Researchers from the Singapore University of Technology and Design (SUTD) have recently demonstrated the use of cellulose to sustainably manufacture/fabricate large 3D objects.
Cellulose is one of the most abundant and broadly distributed organic compound and industrial by-product on Earth. Yet, despite decades of extensive research, the bottom-up use of cellulose to fabricate 3D objects is still plagued with problems that restrict its practical applications: derivatives with vast polluting effects, used in combination with plastics, lack of scalability and high production cost.
Researchers’ approach diverges from the common association of cellulose with green plants and is inspired by the wall of the fungus-like oomycetes, which is reproduced introducing small amounts of chitin between cellulose fibers. The resulting fungal-like adhesive material(s) (FLAM) are strong, lightweight and inexpensive, and can be molded or processed using woodworking techniques.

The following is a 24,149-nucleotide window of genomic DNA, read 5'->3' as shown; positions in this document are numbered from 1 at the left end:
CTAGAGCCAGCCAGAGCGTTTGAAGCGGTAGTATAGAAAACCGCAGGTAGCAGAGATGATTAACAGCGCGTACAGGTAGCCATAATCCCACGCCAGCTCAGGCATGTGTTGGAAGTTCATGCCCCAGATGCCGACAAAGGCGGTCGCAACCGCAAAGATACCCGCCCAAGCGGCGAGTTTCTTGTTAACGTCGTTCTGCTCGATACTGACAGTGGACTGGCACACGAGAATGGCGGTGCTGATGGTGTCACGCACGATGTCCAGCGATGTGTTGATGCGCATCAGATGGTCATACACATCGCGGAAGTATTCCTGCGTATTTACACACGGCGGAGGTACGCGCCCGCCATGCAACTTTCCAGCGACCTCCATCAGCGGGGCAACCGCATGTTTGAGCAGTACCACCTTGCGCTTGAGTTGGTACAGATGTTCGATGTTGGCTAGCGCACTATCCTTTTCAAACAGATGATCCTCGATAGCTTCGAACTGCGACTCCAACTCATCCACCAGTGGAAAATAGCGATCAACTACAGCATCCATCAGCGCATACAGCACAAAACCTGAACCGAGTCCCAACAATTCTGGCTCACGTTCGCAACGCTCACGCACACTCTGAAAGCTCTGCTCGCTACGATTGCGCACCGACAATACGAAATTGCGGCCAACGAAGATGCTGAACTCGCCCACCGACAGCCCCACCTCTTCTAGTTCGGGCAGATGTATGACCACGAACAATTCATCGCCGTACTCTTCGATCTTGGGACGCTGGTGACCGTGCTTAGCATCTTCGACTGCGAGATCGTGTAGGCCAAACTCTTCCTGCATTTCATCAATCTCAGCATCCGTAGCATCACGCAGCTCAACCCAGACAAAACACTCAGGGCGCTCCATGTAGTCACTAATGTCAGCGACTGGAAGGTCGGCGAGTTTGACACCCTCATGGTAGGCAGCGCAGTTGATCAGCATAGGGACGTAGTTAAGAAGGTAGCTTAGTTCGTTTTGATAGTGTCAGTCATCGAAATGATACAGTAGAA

FLAM is completely ecologically sustainable as no organic solvents or synthetic plastics were used to manufacture it. It is scalable and can be reproduced anywhere without specialised facilities.
The cost of FLAM is in the range of commodity plastics and 10 times lower than the cost of common filaments for 3D printing, such as PLA (polylactic acid) and ABS (Acrylonitrile Butadiene Styrene), making it not only more sustainable but also a more cost-effective substitute.